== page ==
I’ve never been v successful at cooking game. You’ve inspired me here..



    Sue Aron 07939 115311

    • Mad Dog says:

      Yes I found that, but no recipe and most supreme recipes refer to breast with the wing attached.
      Game’s fairly easy – it either has to be cooked quickly with fat (generally bacon) or braised. Good luck with it, there’s still a couple of weeks to go before the end of the season 😉

  3. I need a life where I just happen to have a brace of pheasant in the fridge….Looks lovely!

  4. Tessa says:

    Looks and sounds fabulous! I’m betting that this would be delicious spooned over some creamy polenta. Now I need to find some pheasant :).

  5. Michelle says:

    We don’t get pheasant here very often (and then only from some grow and release for hunters to kill type place, which is pretty sad). Though the bird is so delicious, and looks like you definitely did it justice here.

    • Mad Dog says:

      I can’t speak for the Americas, but as far as I know pheasants are generally hatched and released, but they do get to live most of their lives in the wild and it’s probably better to be shot in your natural habitat than being killed in an abattoir. The shooting season for pheasant in the UK is October 1st to February 1st. Quite a lot of them make it past February and breed naturally. Pheasant are not indigenous to the UK, they were probably brought here by the Romans for sport.

  6. Michelle says:

    Oh, don’t get me wrong—I’m definitely not anti-hunting. I couldn’t go home to even visit my father’s house if I was! I don’t think that pheasants were ever naturally here in this part of the US. The saddest thing is that some of our wonderful (and tasty!) indigenous game birds, like quail, are hardly here anymore except on game farms.

    • Mad Dog says:

      I can’t say I’m crazy about hundreds of birds being driven towards hunters. I’m far more in favour of walking around and shooting one or two birds for personal consumption. However, all those gun crazy stock brokers, shooting a hundred bids each, do provide the pheasant in the butchers for £7 a brace and in this country they will have had a few months a freedom.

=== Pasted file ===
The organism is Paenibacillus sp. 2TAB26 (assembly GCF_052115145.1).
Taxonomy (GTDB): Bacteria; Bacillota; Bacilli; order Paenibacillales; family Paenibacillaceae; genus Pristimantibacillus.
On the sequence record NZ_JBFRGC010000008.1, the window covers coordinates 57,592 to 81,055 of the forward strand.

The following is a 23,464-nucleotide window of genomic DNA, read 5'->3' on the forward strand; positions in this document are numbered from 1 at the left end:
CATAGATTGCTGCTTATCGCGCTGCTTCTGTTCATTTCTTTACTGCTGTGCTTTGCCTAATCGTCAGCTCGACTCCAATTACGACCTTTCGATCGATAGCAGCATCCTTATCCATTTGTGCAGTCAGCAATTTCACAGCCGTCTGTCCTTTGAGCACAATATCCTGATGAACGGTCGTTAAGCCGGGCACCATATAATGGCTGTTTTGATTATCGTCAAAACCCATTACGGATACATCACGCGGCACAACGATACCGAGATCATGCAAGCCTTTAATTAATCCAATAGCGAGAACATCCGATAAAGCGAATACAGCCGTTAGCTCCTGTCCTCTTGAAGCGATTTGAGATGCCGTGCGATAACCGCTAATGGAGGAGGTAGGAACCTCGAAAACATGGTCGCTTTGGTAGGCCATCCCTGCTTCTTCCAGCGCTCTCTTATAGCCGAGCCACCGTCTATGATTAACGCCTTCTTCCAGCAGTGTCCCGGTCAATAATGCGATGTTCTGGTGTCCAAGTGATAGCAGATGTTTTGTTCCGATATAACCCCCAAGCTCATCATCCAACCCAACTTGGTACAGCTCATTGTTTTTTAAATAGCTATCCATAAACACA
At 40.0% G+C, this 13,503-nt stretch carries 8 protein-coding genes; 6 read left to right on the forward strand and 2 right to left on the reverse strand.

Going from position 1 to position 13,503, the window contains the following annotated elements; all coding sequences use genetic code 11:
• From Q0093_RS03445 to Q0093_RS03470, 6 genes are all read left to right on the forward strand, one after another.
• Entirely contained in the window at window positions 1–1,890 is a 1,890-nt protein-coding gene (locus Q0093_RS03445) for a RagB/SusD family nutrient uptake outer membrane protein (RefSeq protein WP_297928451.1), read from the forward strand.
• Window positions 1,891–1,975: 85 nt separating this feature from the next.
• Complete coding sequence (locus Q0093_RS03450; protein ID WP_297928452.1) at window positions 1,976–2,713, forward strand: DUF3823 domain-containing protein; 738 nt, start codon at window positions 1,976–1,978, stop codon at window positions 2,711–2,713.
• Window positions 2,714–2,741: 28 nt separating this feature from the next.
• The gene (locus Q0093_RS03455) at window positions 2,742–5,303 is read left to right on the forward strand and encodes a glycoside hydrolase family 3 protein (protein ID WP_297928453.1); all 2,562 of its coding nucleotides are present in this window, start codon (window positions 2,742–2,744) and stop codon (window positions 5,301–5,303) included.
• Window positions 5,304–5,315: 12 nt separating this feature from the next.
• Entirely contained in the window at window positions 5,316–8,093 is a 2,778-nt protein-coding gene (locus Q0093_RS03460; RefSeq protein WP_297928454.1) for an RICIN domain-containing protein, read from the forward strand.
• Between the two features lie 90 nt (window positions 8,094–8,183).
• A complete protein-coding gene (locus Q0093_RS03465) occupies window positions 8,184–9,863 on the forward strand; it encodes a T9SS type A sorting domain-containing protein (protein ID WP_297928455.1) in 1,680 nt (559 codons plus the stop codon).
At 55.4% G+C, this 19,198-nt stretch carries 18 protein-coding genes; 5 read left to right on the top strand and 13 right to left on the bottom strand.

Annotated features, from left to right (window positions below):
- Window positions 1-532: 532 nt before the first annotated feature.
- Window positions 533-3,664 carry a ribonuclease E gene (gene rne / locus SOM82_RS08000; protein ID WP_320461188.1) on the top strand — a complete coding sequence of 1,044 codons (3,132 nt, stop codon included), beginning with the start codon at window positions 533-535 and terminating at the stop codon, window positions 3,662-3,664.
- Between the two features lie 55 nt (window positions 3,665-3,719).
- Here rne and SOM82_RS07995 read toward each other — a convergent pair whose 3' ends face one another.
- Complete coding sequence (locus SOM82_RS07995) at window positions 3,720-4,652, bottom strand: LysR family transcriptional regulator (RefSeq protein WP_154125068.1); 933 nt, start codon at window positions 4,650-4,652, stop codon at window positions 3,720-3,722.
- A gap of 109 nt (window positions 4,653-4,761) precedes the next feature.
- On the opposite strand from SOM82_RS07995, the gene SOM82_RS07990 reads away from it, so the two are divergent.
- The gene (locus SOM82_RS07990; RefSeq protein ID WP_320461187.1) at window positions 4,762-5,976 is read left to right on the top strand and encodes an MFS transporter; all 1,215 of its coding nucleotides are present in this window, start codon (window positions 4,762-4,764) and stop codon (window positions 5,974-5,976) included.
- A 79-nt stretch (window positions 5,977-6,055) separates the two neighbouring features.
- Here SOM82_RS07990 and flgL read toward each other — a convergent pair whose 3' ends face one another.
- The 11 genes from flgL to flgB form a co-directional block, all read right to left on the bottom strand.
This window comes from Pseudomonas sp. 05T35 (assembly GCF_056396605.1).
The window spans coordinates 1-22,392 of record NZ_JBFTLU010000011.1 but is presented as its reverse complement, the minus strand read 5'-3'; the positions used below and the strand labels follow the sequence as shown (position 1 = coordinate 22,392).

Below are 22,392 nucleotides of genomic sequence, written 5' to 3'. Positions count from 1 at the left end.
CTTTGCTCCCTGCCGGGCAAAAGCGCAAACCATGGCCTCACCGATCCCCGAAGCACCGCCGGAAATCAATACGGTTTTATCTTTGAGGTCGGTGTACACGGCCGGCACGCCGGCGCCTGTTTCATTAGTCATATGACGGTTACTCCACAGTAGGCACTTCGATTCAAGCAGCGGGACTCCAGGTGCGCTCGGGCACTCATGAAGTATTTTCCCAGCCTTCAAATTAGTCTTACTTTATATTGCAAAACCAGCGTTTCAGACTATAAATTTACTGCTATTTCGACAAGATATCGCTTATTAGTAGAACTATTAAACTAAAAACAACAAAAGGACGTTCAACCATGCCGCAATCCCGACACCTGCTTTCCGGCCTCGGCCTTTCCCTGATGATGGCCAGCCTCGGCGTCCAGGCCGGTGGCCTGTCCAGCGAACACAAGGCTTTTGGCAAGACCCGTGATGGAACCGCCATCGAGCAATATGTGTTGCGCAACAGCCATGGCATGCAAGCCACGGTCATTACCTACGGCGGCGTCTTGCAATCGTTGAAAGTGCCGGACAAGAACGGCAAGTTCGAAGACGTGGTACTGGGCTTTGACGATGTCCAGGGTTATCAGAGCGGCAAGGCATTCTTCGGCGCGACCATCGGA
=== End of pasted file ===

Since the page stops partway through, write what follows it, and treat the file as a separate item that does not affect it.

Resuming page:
7. Eha says:

    From the moment I began with reading Celi’s incomparable reply, I have been laughing [that is healthy, isn’t it?]. Lovely recipe: would love to try! I happen to be anti-hunting, BUT not when ‘shooting for the table’ or ‘the pot’. You may have difficulty finding said book: from the print and the way the recipe is laid out, it could be 30-60 years old!!!

    • Mad Dog says:

      Ha ha – I think you could be right – I suspect it could date back to the 1930’s, there’s definitely something old fashioned abut it, including the type face 🙂

  8. I really like pheasant, and the buggers are strutting around the lanes as though they own the place – which they do. The French save on ammunition and just knock them down with their cars.
    Unfortunately Jenny cannot bear game in any form, so the pheasants around our place are safe from me, at least.

  9. ChgoJohn says:

    I wouldn’t even know where to begin to look for pheasant around here. I wish I did, though. Even so, I just may take your suggestion to Celi and try it with chicken or fowl — if only I could remember where I saw guinea fowl. “What a drag it is getting old …”

  10. Gorgeous MD. I keep singing the praises of game like this to Big Man so I had better hurry up and get along to the local butcher and buy me a brace of pheasant. We are most definitely 2 greedy people!

  11. Conor Bofin says:

    Top post MD. I did one last year on the Island of Death, as I have renamed one of the islands in lough Derg in Tipperary. The birds are tame and the beaters need first to beat them away as they think they have come to feed them. Still, a nice bit of pheasant is a nice bit of pheasant.
    Lovely approach with the old book as a starting point.

    • Mad Dog says:

      Thanks Conor – wow the Island of Death – dinner that comes to you! It almost sounds like the meal in the Restaurant at the End of the Universe 😉

        • Mad Dog says:

          I’ve just been to the farmers’ market – I specifically wanted a wild duck, which are quite big and fairly cheap. I got the duck and the girl on the stall had some huge pheasants and she offered me a brace for £6 – how could I refuse? Next I went to buy vegetables and the farmer gave me a brace of partridge!
          One does have to look after the wild birds in winter 😉

          • Conor Bofin says:

            One does have to look after the stallholders too. My friend the Wicklow Hunter dropped me a leg of ‘trespass lamb’ and a leg of venison. Deer in the freezer. Preparing 4 mushroom stuffed leg of lamb with polenta for tonight’s dinner.

          • Mad Dog says:

            Excellent – I look forward to seeing it posted if you have the time to cook and photograph it 😉

  12. Karen says:

    You always make the most incredible dishes…this sounds like a wonderful meal.

  13. ¡Qué rico MD! Tienes unos amigos muy buenos 😉